Combating Theft: Major Retailers Harness Advanced AI Technology

Combating Theft: Major Retailers Harness Advanced AI Technology
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Walmart, Target, Lowe’s, Kroger, Macy’s, CVS and other major retailers are determined to tackle theft by joining forces with technology companies to develop and deploy advanced surveillance systems powered by artificial intelligence (AI). These include video, facial-recognition cameras, license-plate and vehicle readers, autonomous security robots, radio-frequency identification (RFID) tags, smart case locks and predictive analytic software.

This is according to a new report by CNBC published Saturday.

“We’re seeing a lot of tech vendors layering AI onto existing technologies,” told the news outlet Christian Beckner, vice president of retail technology and cybersecurity for the National Federation of Retailers, a Washington, D.C.-based trade association.

Proceed with caution

However, since AI is being used, retailers need to proceed with caution taking into account the controversial issues that have been raised over the past year.

“Retailers need to use AI in a way that has appropriate guardrails, given the uncertainties of predictive outcomes of some AI tools,” he said. “If you’re using them to support loss-prevention activities, do it in a way that keeps humans in the loop before making any decisions that might have consequences for customers or employees.”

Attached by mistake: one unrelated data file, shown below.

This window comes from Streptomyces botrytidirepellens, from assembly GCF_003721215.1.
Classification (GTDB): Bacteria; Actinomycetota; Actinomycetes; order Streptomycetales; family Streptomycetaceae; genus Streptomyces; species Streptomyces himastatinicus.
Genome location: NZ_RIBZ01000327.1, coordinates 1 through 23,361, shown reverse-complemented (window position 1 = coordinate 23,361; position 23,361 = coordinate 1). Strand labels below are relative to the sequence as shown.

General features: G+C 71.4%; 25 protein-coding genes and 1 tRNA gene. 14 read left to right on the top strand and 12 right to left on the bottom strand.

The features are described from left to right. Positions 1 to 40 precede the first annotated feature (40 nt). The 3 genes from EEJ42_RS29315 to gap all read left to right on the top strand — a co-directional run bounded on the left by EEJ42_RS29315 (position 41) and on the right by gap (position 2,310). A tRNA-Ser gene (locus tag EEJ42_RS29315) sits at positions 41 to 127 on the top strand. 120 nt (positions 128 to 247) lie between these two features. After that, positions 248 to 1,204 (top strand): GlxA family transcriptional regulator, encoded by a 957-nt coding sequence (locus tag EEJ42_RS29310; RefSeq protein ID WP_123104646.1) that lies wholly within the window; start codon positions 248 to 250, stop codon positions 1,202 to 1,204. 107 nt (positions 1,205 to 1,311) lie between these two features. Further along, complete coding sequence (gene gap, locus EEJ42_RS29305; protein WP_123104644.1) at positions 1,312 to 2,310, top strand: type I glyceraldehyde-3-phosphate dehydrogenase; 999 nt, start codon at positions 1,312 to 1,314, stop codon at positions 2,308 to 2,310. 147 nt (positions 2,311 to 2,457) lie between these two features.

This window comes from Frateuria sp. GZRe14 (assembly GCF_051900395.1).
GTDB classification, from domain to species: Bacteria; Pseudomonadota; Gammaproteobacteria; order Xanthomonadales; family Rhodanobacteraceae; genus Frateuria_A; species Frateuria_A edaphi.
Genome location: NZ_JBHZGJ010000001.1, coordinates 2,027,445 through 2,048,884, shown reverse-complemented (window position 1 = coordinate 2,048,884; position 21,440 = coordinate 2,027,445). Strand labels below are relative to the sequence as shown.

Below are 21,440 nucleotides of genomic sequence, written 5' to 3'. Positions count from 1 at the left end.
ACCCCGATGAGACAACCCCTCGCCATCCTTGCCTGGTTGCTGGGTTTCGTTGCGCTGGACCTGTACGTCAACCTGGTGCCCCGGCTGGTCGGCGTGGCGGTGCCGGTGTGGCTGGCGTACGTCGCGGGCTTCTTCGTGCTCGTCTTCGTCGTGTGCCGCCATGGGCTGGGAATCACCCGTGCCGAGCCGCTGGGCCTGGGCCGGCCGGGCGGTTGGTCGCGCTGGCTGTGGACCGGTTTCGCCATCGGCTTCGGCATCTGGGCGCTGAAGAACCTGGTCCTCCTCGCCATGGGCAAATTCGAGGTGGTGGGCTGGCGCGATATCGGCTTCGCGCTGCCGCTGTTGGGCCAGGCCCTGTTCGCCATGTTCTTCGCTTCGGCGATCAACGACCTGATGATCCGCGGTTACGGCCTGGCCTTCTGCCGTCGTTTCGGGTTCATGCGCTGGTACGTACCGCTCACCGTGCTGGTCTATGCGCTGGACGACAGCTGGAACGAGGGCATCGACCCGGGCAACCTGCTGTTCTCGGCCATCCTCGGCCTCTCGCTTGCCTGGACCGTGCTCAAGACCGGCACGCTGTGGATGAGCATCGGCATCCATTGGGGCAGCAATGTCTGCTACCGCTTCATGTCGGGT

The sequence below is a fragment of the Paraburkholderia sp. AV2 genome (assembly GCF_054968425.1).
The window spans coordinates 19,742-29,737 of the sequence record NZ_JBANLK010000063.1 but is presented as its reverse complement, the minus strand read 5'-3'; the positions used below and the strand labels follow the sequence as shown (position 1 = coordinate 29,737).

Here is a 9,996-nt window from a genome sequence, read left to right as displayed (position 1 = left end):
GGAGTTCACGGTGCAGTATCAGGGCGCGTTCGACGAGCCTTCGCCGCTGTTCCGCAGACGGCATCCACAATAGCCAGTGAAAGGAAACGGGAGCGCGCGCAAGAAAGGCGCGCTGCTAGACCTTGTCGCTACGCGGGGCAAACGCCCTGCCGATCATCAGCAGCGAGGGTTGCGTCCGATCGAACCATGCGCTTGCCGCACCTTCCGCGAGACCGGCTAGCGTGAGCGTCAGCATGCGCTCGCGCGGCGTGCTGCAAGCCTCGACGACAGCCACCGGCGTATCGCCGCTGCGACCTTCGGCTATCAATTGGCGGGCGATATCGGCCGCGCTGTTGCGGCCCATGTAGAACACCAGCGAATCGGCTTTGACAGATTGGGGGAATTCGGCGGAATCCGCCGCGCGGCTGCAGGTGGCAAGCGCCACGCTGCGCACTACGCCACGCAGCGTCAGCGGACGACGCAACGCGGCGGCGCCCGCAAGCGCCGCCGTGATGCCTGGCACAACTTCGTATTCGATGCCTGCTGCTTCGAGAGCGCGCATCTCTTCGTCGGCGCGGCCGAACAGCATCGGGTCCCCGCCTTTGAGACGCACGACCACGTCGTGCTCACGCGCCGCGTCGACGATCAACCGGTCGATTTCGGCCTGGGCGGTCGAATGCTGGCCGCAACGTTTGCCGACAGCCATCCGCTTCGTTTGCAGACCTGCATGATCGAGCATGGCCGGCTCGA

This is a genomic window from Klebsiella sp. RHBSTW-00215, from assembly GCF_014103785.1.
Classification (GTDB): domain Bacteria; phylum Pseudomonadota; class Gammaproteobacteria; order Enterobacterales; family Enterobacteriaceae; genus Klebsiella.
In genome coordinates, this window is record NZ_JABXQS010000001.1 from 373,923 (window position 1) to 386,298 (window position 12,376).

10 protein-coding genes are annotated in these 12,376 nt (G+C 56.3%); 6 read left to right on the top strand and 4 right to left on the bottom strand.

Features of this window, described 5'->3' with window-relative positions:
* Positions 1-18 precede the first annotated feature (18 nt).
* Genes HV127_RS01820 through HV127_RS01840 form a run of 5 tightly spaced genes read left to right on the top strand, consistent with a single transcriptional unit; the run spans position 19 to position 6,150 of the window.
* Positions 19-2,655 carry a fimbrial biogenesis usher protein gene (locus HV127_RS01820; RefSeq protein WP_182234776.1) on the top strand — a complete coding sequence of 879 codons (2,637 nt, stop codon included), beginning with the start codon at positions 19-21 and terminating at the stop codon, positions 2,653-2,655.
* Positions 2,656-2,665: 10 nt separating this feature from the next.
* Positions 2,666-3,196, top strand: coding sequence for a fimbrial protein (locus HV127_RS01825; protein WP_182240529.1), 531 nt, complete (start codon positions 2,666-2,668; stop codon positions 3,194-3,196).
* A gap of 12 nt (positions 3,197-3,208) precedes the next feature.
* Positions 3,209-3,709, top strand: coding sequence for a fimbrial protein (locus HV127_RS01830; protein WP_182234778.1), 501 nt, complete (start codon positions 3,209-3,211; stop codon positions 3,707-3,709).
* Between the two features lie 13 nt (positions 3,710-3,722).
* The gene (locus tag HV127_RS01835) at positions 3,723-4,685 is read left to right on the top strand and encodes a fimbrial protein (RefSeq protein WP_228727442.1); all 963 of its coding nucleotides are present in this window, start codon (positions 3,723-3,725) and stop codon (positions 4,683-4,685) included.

The retailers note that their main goal is not so much catching theft but deterring it from taking place.

The first thing we look at is, can we detect these people and identify them before there are victims?” told CNBC Dr. Read Hayes, director of the Loss Prevention Research Council, a think tank comprising researchers, retailers, technology companies, manufacturers and law enforcement professionals. “We’re trying to get the offender or crew to say, ‘Not here, not now, this doesn’t feel right.’”

“Thieves want the easiest job possible,” said Dan Berthiaume, who handles technology for Chain Store Age. “If your store has some basic security protocols, they move on to a store that hasn’t been hardened.”

Finding a balance

Now, the retailers just need to find a balance between pleasing customers and ensuring their merchandise’s security.

“Through partnering with the asset protection team and other groups within Lowe’s, we’re constantly innovating and leveraging technology to try to stay one step ahead, as best as we can, of bad actors, while still providing that great customer shopping experience,” said Cheryl Friedman, vice president of Lowe’s Innovation Labs.

Friedman explained that it’s crucial that shoppers are not overly burdened by the increasing levels of security as some of the technology can be invasive such as facial recognition. One thing however that should not be toyed with is the availability of the merchandise.

For the retailer and the consumer, it is more important to have that merchandise available. It’s a delicate balance, something the retailer doesn’t want, but the customers have to understand why it’s necessary,” told CNBC David Johnston, vice president of asset protection and retail operations for the NRF.

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